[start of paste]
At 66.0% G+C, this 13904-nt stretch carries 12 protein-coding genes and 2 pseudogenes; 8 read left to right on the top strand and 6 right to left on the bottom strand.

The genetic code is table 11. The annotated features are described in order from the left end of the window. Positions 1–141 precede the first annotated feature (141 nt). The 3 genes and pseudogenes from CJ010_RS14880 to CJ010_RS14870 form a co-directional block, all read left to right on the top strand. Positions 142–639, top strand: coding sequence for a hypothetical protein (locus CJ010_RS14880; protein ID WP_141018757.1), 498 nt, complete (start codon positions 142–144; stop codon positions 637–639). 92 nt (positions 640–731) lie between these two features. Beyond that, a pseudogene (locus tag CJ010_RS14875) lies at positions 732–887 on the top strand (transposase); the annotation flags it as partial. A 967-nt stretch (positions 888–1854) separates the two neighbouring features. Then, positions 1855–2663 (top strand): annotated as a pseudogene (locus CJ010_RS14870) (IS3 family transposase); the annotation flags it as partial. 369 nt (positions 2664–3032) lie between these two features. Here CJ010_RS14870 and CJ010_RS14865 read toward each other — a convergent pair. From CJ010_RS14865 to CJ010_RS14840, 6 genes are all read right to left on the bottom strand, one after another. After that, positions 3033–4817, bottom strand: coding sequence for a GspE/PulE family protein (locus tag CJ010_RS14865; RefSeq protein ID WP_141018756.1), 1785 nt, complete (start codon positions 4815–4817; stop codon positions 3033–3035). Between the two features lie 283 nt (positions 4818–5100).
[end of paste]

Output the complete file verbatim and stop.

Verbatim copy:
At 66.0% G+C, this 13904-nt stretch carries 12 protein-coding genes and 2 pseudogenes; 8 read left to right on the top strand and 6 right to left on the bottom strand.

The genetic code is table 11. The annotated features are described in order from the left end of the window. Positions 1–141 precede the first annotated feature (141 nt). The 3 genes and pseudogenes from CJ010_RS14880 to CJ010_RS14870 form a co-directional block, all read left to right on the top strand. Positions 142–639, top strand: coding sequence for a hypothetical protein (locus CJ010_RS14880; protein ID WP_141018757.1), 498 nt, complete (start codon positions 142–144; stop codon positions 637–639). 92 nt (positions 640–731) lie between these two features. Beyond that, a pseudogene (locus tag CJ010_RS14875) lies at positions 732–887 on the top strand (transposase); the annotation flags it as partial. A 967-nt stretch (positions 888–1854) separates the two neighbouring features. Then, positions 1855–2663 (top strand): annotated as a pseudogene (locus CJ010_RS14870) (IS3 family transposase); the annotation flags it as partial. 369 nt (positions 2664–3032) lie between these two features. Here CJ010_RS14870 and CJ010_RS14865 read toward each other — a convergent pair. From CJ010_RS14865 to CJ010_RS14840, 6 genes are all read right to left on the bottom strand, one after another. After that, positions 3033–4817, bottom strand: coding sequence for a GspE/PulE family protein (locus tag CJ010_RS14865; RefSeq protein ID WP_141018756.1), 1785 nt, complete (start codon positions 4815–4817; stop codon positions 3033–3035). Between the two features lie 283 nt (positions 4818–5100).